Sunscreen? Check. Water bottles? Check. Absurd idea to go hiking in 33 degree heat? Check!
We began the day at 7 a.m. to beat the campers and lake-goers heading to Alouette Lake, all hoping to make the day spent in the sweltering sun a bit more manageable. By 8 a.m. we had hit Golden Ears Provincial Park and were making our way up the winding road, through the towering evergreens, with streams of sunlight peeking through the branches.
Alouette Lake, just an hour and a half drive from UBC, sits in the middle of Golden Ears Park alongside many other small lakes. It makes for the perfect sunny-day destination for those looking to feel like they’re far from home without the hassle of travelling the distance.
We parked the truck and walked down to the lake where the morning fog was rising off the water and the sun was illuminating the rocky shore, making the stones glimmer. The waves were calmly rippling from a single boat in the shallow water and the rising sun had already began to take its toll on us.
After our short stay at the lake we headed back onto the road and followed signs leading us toward the ‘Lower Falls Trail’ in the hopes of hiding under the treetop canopy to avoid the impending heat wave. Less than fifteen minutes later we found the trail head and started our way down the well-defined path.
Timeworn trees loomed overhead with stringy moss hanging from their branches. In the morning sun the forest seemed to glow and breathe life into the birds. Their songs were serene and melodic; the perfect accompaniment for our morning adventure. The slight breeze on the shaded trail was more than welcomed as we made our way deeper into the forest.
The Lower Falls trail is one that those of all ages and abilities can do. It follows a streamlined path that leads you to a waterfall. However, the small pathways that lead you astray from the main trail are what really make this part of Golden Ears Park so enticing.
The first stop we made was at two boulders lining either side of the path. Climbing up was no issue and the perspective from the top was astonishing. It’s hard to believe that being just 30ft above ground can change the way you see things so drastically. Looking through the trees without an obstructed view by the large ferns which carpeted the forest floor, I was able to look on for what seemed like an eternity. The trees just kept going, row after row, and never appeared to get any smaller.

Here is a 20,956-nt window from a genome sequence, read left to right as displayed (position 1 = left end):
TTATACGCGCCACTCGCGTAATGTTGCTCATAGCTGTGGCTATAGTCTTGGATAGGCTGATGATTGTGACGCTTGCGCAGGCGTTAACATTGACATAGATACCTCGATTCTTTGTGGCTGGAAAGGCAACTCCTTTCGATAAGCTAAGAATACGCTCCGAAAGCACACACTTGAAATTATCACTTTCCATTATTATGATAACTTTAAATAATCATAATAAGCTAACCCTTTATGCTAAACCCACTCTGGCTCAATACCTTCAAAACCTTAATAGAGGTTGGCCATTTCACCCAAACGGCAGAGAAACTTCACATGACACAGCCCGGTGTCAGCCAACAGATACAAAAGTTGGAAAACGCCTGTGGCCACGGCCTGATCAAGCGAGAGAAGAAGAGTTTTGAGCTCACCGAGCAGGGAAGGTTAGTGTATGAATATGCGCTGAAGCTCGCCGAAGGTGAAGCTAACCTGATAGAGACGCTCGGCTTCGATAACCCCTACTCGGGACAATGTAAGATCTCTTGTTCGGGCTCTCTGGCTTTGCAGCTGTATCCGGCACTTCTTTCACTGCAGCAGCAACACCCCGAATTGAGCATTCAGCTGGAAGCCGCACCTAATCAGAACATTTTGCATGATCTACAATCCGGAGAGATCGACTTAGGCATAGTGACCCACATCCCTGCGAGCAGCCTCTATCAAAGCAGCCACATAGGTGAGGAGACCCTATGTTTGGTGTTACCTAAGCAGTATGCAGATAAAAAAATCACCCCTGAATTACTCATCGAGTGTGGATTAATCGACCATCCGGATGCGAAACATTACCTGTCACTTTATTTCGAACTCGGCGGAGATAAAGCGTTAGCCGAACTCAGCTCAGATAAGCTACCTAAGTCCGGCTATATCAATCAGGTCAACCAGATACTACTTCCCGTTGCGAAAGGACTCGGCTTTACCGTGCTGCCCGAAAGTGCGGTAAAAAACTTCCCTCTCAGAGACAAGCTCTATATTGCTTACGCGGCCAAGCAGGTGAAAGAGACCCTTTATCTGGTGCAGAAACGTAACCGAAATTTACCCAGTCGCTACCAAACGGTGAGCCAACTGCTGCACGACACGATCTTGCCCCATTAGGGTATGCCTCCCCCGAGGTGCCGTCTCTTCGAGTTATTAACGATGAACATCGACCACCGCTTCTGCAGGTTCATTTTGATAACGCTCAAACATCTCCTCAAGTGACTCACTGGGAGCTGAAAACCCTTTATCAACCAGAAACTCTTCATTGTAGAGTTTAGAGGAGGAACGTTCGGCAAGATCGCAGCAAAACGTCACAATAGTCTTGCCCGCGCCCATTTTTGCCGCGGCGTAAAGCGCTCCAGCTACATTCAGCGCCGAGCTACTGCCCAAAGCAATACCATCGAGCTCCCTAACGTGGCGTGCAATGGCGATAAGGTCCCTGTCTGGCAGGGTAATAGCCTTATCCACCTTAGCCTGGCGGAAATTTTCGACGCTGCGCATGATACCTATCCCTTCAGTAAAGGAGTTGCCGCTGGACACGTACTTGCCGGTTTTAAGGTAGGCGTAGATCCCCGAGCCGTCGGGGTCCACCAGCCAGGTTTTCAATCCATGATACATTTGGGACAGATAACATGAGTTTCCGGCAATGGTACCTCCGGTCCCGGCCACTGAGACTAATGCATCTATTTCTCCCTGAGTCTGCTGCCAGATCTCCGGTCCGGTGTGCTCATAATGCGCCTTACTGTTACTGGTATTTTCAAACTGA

The next detour we took was down to the river’s edge. The small path was poorly defined and quite overgrown, but if you keep making your way through the trees towards the sound of running water you’ll be sure to meet the river. Standing on the edge of river, the rapids tore over the rocks and created foamy white waves. In the open space, the humidity held in by the trees was behind us and the air was crisp and refreshing.
Once back on the trail it only took us fifteen minutes to reach the waterfall. The roaring of water greeted us before the waterfall came fully into view. Although not the biggest waterfall I have ever seen, the natural architecture was breathtaking. With enormous boulders strewn at the bottom where the water hit, the mist was overwhelming. All electronics were immediately put away for preservation and our bodies became soaked with the cool drizzle.